Betty Bleen

Rookie (Wheeling, WV)

Artistic License - Poem by Betty Bleen

Perhaps this is the way Picasso got started,
as a baby sitting in a high chair, dumping
the dish and the cup, the fork or spoon onto
the floor, delighting in how the green peas
met with the yellow gravy, how the mashed
potatoes looked set against the wood planks
of the kitchen floor. Did he laugh with glee
to see the yolk of the egg swirled in the
white of the milk? How the red Jell-O looked
floating in the chicken soup? Later, when
painting became more than a figment in his
mind's eye, did he recall this early mixing of
color, this playing with food?
I prefer to think of you in this way,
Granddaughter, dabbling in colors like a
young Picasso, the only tools you have, the
fingers in your food. It is much easier on my
psyche to channel happy thoughts your way,
preferable to my getting upset, aggravated
every time you dump your plate of food,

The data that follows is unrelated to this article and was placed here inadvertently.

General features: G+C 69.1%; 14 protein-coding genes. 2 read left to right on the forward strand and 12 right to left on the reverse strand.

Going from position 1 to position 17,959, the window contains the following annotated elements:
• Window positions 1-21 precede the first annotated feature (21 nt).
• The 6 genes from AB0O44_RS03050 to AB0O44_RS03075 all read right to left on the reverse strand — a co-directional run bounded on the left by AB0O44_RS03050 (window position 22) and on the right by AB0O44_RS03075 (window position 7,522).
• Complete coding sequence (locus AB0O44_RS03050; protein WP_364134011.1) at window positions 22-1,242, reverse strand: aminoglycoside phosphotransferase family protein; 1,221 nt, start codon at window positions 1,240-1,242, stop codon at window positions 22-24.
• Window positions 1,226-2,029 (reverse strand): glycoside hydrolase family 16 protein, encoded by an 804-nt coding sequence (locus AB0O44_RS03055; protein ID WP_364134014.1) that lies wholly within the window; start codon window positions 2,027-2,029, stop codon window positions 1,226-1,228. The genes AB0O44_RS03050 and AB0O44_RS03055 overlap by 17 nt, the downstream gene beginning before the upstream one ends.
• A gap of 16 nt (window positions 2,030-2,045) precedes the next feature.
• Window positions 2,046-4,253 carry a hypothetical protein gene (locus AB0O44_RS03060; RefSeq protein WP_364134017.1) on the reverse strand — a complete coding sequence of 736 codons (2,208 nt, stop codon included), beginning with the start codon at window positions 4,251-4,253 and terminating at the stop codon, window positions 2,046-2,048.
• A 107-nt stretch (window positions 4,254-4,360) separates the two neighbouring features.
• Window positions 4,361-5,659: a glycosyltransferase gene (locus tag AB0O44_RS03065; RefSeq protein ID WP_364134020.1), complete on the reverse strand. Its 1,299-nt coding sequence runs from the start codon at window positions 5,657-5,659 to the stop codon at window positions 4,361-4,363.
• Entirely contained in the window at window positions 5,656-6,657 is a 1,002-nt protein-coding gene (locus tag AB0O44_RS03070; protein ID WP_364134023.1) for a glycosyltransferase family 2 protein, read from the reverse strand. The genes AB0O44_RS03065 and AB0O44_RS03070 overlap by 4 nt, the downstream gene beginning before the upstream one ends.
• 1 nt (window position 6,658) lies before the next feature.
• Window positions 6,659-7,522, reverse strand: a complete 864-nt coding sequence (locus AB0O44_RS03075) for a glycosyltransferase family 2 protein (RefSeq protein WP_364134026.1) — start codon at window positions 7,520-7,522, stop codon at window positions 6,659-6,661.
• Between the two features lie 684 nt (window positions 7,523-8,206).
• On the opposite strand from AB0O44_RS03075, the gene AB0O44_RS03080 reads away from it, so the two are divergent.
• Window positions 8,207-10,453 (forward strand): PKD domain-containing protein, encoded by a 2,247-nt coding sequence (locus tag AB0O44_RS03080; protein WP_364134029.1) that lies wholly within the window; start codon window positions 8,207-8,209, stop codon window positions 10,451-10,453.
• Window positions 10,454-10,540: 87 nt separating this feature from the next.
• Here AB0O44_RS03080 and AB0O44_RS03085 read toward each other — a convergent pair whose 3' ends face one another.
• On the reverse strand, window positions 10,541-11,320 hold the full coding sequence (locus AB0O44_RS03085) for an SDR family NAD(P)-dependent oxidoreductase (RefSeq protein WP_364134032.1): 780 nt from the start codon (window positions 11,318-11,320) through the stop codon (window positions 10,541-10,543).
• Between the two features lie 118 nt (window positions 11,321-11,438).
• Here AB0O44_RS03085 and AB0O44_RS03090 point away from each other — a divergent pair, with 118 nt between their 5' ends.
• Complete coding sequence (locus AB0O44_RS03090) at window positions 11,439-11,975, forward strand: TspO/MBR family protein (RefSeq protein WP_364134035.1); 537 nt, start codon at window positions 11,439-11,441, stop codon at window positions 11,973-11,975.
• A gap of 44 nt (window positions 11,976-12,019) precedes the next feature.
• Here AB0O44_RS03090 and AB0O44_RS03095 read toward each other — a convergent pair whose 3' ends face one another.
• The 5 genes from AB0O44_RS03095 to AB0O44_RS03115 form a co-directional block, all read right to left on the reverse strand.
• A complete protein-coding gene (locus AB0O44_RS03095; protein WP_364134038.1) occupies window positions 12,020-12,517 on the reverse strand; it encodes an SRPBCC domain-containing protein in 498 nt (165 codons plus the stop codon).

my blood pressure rising to the roof.
At every meal you fend off any attempts to
feed you, preferring to lift your own fork or
spoon, then send them sailing, as if to say,
'I will be in charge of my world. I will
command what is at hand.' As my mind
wanders, I begin dabbling in daydreams,
futuristic thoughts... I am gleaming with
pride, you are being called a genius as
you are applauded for your latest
masterpiece... but swiftly I am brought
back to reality, when just as fast you hurl
from your high chair this meal's plate of
food, today's most recent rendering of art.

Topic(s) of this poem: Family

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Poem Submitted: Sunday, June 5, 2011

Poem Edited: Saturday, May 24, 2014

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